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Signs that spending may be picking up

A Target customer shops for back-to-school supplies at a Target store in Daly City, Calif.

TEXT OF STORY

BILL RADKE: Numbers out today show we are opening our wallets a teeny bit more than we did over the summer. Marketplace's Eve Troeh is here live to tell us more. Hi Eve.

EVE TROEH: Hi.

RADKE: So we're going to get a a clearer picture of September spending tomorrow when the big retailers release their numbers. But there are some hopeful signs today?

TROEH: Yes, hope in the form of MasterCard. Well, specifically their Spending Pulse report, and that tracks card swipes as well as cash transactions. It shows people bought lots of school supplies, clothes for kids and teenagers, and small electronics last month -- that makes sense for back-to-school season. Costco also reported a 10 percent increase in sales for September and that helped them report a better-than-expected profit for the fourth quarter. So Costco, socks, calculators -- we're mostly buying basics here, not luxuries. But economists are happy to see any signs of growth at all.

RADKE: Yeah, I imagine. What about Santa suit sales? That's what's really making them smile, right?

TROEH: Well, a bunch of economists in Santa suits would make me smile. But yes, investors and retailers are flipping the calendar ahead to November and December and they hope the little bitty growth we're seeing right now will mean a stronger holiday shopping season. The National Retail Federation expects a boost of about 2 percent in holiday sales from last year. That doesn't sound like much, but that would make this the best holiday season since 2006. And stores could hire more people to work there as well.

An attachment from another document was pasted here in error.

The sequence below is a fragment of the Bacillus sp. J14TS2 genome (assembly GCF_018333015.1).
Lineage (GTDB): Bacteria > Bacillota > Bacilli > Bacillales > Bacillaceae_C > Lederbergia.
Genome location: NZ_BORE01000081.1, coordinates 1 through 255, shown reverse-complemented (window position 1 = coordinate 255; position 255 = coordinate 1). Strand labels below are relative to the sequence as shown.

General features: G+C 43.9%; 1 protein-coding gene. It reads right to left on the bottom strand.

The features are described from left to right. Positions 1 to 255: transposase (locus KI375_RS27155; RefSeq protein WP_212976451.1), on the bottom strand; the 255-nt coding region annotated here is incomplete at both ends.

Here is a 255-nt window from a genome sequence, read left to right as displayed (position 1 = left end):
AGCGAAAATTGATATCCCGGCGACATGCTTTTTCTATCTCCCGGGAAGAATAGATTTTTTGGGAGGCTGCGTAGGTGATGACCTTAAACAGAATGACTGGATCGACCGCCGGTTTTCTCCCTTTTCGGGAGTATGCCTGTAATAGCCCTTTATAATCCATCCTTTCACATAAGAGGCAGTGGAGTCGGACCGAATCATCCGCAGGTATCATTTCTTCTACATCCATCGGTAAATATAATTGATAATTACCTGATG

RADKE: Let's hope so. Marketplace's Eve Troeh, thank you.

TROEH: Thanks.

About the author

Eve Troeh is News Director at WWNO-FM in New Orleans, La., helping build the first public radio news department in the station’s 40-year history. She reported for the Marketplace Sustainability Desk from 2010 to 2013.
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Folks: take another look at the purchases. Costco, BJ, Sam's Club are doing land office business in high volume purchase of foodstuffs with long shelf life: peanut butter, canned meat, canned anything. Perishables sales and high end or inflated items (e.g.: refrigerated food, coffee, furniture and large electronics) are not moving at all.

What I see is a burst of people that have reason to believe their pink slips are on the way filling the shelves in their basements to weather what may be the worst economic storm of their lives.

Holiday sales this year will be flat, and worse than flat for clothing and durables. The NRF is whistling in the dark to avoid spooking distribution centers into whining for discount pushes early in the season.

One thing good for retail (bad for consumers): inventories are way off even last year's numbers. Import container freight has fallen off sharply long before the normal Christmas season import period ends, meaning that the transport sector and importers are already battening for bad weather through 2nd quarter 2011, a year that promises to be worse than 2008 for retail, transport and high end household goods.

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